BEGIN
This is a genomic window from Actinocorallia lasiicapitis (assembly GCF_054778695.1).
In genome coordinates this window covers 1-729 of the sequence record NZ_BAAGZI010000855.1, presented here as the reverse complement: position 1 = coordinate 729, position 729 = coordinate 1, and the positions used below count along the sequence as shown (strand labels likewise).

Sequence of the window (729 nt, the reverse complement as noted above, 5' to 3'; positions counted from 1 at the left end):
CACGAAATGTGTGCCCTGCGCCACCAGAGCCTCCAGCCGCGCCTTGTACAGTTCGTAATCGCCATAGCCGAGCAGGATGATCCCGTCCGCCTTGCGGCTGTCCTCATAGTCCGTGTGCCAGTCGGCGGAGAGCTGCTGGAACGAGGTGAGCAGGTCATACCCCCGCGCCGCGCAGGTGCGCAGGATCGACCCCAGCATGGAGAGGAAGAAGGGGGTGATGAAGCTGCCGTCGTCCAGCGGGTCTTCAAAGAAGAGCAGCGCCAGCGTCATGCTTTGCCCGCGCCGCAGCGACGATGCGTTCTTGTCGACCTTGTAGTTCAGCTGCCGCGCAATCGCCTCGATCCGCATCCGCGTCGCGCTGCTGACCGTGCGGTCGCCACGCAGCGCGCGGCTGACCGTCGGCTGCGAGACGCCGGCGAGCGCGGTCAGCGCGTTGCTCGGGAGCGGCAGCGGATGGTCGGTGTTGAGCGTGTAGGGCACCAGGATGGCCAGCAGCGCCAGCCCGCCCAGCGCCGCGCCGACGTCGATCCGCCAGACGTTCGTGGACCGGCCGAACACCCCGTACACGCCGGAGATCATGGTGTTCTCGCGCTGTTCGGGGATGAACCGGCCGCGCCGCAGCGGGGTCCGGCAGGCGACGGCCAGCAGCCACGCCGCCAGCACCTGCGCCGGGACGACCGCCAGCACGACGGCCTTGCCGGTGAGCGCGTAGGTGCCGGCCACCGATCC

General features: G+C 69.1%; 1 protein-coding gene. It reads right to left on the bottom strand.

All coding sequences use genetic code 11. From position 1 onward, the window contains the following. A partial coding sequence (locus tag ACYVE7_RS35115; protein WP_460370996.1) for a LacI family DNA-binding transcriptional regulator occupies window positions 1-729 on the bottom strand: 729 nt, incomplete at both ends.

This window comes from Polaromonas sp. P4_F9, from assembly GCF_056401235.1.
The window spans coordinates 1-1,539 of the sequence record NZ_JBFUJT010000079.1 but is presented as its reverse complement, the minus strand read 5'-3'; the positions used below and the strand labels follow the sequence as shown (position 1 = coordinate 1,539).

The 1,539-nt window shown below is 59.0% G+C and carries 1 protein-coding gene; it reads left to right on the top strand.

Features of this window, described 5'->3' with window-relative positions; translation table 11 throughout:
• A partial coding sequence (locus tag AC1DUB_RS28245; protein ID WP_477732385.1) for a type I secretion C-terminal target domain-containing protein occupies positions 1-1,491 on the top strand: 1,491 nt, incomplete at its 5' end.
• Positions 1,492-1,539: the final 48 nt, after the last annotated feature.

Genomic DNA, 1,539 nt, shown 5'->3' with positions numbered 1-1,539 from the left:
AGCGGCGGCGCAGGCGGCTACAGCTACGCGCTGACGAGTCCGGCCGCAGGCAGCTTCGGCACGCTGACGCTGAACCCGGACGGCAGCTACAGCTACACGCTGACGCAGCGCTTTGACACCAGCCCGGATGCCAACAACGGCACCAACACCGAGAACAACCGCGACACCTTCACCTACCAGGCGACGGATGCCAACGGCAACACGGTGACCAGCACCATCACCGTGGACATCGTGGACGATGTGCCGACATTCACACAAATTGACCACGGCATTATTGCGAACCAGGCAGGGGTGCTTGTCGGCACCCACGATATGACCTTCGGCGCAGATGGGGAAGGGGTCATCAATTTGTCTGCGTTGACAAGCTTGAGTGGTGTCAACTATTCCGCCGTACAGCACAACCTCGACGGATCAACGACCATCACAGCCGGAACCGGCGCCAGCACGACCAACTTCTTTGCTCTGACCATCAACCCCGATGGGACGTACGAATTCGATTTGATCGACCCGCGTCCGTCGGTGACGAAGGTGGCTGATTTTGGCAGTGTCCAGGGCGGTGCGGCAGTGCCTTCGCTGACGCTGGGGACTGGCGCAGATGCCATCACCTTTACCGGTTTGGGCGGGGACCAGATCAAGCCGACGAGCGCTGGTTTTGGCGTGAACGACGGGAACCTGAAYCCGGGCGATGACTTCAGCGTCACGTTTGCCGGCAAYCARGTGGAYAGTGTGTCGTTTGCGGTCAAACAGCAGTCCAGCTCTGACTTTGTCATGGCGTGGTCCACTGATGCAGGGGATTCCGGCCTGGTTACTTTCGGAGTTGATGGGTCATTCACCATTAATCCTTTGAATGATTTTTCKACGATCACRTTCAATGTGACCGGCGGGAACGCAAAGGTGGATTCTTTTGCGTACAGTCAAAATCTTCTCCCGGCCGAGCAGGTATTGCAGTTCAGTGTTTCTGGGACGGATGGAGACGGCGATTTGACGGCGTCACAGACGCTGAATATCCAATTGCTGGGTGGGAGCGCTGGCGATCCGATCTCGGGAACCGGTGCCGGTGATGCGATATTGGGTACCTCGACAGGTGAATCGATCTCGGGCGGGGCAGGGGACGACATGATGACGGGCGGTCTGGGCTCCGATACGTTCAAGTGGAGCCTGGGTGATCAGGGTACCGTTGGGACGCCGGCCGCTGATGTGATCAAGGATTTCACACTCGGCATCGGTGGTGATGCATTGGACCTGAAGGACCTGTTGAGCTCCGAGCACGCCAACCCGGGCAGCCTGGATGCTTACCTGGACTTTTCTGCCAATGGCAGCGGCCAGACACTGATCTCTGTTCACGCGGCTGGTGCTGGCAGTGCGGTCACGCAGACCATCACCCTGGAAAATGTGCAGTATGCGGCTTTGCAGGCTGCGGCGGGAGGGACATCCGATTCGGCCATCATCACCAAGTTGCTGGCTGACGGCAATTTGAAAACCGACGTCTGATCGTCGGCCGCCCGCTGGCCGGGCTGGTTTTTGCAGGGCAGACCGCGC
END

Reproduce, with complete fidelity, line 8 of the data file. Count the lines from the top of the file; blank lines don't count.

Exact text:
The window spans coordinates 1-1,539 of the sequence record NZ_JBFUJT010000079.1 but is presented as its reverse complement, the minus strand read 5'-3'; the positions used below and the strand labels follow the sequence as shown (position 1 = coordinate 1,539).